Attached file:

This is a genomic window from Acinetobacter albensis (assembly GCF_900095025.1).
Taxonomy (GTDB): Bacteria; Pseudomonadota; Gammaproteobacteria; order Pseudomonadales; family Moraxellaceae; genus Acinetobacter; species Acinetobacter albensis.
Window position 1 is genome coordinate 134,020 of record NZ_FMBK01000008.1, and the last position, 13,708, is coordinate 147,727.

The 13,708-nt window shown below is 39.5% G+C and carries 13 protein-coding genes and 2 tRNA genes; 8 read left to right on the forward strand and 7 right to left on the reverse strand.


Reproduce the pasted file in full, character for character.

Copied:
This is a genomic window from Acinetobacter albensis (assembly GCF_900095025.1).
Taxonomy (GTDB): Bacteria; Pseudomonadota; Gammaproteobacteria; order Pseudomonadales; family Moraxellaceae; genus Acinetobacter; species Acinetobacter albensis.
Window position 1 is genome coordinate 134,020 of record NZ_FMBK01000008.1, and the last position, 13,708, is coordinate 147,727.

The 13,708-nt window shown below is 39.5% G+C and carries 13 protein-coding genes and 2 tRNA genes; 8 read left to right on the forward strand and 7 right to left on the reverse strand.